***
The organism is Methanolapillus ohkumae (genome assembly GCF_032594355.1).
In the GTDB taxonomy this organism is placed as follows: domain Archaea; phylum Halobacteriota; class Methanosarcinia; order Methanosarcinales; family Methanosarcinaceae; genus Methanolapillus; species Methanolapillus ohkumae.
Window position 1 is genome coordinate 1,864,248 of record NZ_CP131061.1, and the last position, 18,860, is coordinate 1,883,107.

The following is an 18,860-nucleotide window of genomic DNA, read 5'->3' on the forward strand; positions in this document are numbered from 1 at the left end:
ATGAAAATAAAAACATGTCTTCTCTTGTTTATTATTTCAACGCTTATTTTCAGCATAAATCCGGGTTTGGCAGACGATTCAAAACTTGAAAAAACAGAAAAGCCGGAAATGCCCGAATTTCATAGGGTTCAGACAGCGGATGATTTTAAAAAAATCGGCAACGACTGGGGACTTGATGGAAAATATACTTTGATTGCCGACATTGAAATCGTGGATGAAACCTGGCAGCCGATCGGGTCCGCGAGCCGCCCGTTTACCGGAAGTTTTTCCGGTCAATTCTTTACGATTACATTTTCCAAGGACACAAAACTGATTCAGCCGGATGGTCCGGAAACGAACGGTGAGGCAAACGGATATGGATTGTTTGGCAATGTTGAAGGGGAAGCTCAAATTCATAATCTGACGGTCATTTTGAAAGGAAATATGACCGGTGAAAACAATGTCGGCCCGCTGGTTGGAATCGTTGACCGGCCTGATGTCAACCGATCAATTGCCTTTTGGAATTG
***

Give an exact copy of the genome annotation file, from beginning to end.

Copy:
The organism is Methanolapillus ohkumae (genome assembly GCF_032594355.1).
In the GTDB taxonomy this organism is placed as follows: domain Archaea; phylum Halobacteriota; class Methanosarcinia; order Methanosarcinales; family Methanosarcinaceae; genus Methanolapillus; species Methanolapillus ohkumae.
Window position 1 is genome coordinate 1,864,248 of record NZ_CP131061.1, and the last position, 18,860, is coordinate 1,883,107.

The following is an 18,860-nucleotide window of genomic DNA, read 5'->3' on the forward strand; positions in this document are numbered from 1 at the left end:
ATGAAAATAAAAACATGTCTTCTCTTGTTTATTATTTCAACGCTTATTTTCAGCATAAATCCGGGTTTGGCAGACGATTCAAAACTTGAAAAAACAGAAAAGCCGGAAATGCCCGAATTTCATAGGGTTCAGACAGCGGATGATTTTAAAAAAATCGGCAACGACTGGGGACTTGATGGAAAATATACTTTGATTGCCGACATTGAAATCGTGGATGAAACCTGGCAGCCGATCGGGTCCGCGAGCCGCCCGTTTACCGGAAGTTTTTCCGGTCAATTCTTTACGATTACATTTTCCAAGGACACAAAACTGATTCAGCCGGATGGTCCGGAAACGAACGGTGAGGCAAACGGATATGGATTGTTTGGCAATGTTGAAGGGGAAGCTCAAATTCATAATCTGACGGTCATTTTGAAAGGAAATATGACCGGTGAAAACAATGTCGGCCCGCTGGTTGGAATCGTTGACCGGCCTGATGTCAACCGATCAATTGCCTTTTGGAATTG